Clay Courville said if everything continues well, Un Ojo will van to Baltimore Monday.
Simplification Thriving in Pimlico Environment
Tami Bobo and Tristan De Meric’s Simplification galloped 1 ½ miles early Saturday morning at Pimlico Race Course while sending positive signs to his connections that the son of Not This Time is sitting on a big race for next Saturday’s 147th Preakness Stakes (G1).
“He really likes it here. He likes the track [surface],” said Jesus ‘Chino’ Prada, longtime assistant to the Florida-bred colt’s trainer, Antonio Sano. “I think he likes it here more than he liked it at Churchill Downs.”
Simplification is coming off a fourth-place finish in the May 7 Kentucky Derby (G1) at Churchill, where he closed from 15th with a very wide rally to finished 3 ½ lengths behind victorious Rich Strike.
Hall of Famer John Velazquez will ride Simplification for the first time next Saturday, replacing Jose Ortiz, who has a commitment to ride Chad Brown-trained Early Voting in the Preakness.
“I think he can win the Preakness,” Prada said. “I read John Velazquez hasn’t won the Preakness. He will win the Preakness with this horse.”
Simplification began his 3-year-old campaign with a front-running four-length victory in the one-turn-mile Mucho Macho Man at Gulfstream Park, where he went on to finish second in the Holy Bull (G3); win the Fountain of Youth (G2) by 3 ½ lengths while rallying from off the pace; and finish third in the Florida Derby (G1).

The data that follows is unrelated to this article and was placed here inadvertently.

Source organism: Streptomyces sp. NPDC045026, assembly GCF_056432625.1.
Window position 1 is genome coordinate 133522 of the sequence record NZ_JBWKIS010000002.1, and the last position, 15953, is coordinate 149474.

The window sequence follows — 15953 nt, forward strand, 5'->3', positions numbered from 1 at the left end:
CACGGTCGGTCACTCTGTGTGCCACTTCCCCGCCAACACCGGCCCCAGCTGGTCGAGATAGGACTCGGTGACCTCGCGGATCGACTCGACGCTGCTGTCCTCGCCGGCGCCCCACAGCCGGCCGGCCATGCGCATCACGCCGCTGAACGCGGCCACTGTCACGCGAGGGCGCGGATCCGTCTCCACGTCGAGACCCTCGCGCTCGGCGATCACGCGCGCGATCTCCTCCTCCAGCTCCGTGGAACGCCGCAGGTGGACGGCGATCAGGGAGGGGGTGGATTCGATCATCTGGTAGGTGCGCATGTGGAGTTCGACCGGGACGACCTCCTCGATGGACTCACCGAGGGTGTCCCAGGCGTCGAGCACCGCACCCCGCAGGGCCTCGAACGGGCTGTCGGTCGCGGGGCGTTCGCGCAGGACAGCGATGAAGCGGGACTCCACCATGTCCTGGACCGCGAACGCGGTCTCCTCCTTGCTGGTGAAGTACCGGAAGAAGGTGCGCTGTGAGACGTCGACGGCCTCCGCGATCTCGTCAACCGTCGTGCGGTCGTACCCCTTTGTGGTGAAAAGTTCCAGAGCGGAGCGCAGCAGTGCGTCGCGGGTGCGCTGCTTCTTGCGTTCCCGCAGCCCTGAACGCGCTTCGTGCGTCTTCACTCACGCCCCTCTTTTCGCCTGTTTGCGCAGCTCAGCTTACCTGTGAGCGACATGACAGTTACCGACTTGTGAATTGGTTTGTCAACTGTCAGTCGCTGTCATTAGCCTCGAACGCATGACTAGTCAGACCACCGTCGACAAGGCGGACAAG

Sano, who saddled Gunnevera for a fifth-place finish in the 2017 Preakness, is scheduled to arrive in Baltimore from South Florida Sunday morning.
O’Neill Seeking 2nd Preakness Score with Happy Jack
In his last three starts, Calumet Farm’s homebred Happy Jack hasn’t moved the needle much when it came to how much the betting public perceived the 3-year-old son of Oxbow. When he goes into the starting gate at Pimlico Race Course for the 147th running of the May 21 Preakness (G1), he won’t be one of the favorites, either.
His trainer, Doug O’Neill, has had success in Triple Crown races of years gone by. He saddled I’ll Have Another for a victory in the 2012 Preakness (G1) two weeks after he won the Kentucky Derby (G1). That was the first Preakness starter of his training career. O’Neill brought another Derby winner to Charm City in 2016 but Nyquist could only manage third in that Preakness. His other Preakness runners, Goldencents (fifth in 2013) and Term of Art (10th in 2017) did not hit the board.
To the 53-year-old O’Neill, he feels the stress whether he has the odds-on choice in a race or the longest shot in the field.
“As a professional, you always put some pressure on yourself to have your horse perform to the best of their ability,” O’Neill said.
When he was in Kentucky preparing Happy Jack for his date in the Derby, O’Neill saw media types wandering all over the backstretch. None of them seemed interested in finding him or Happy Jack, who was 30-1 on the Derby morning line. He finished 14th at 23-1 odds.
“You would see schools of media walking towards you and then they would walk right by you,” he said with a laugh. “That’s ok. It’s a sign the pressure is off, media wise, anyway.”
In his two starts prior to the Derby, Happy Jack was 26-1 in both the Santa Anita Derby (G1) and San Felipe (G2). He finished a well-beaten third in each race.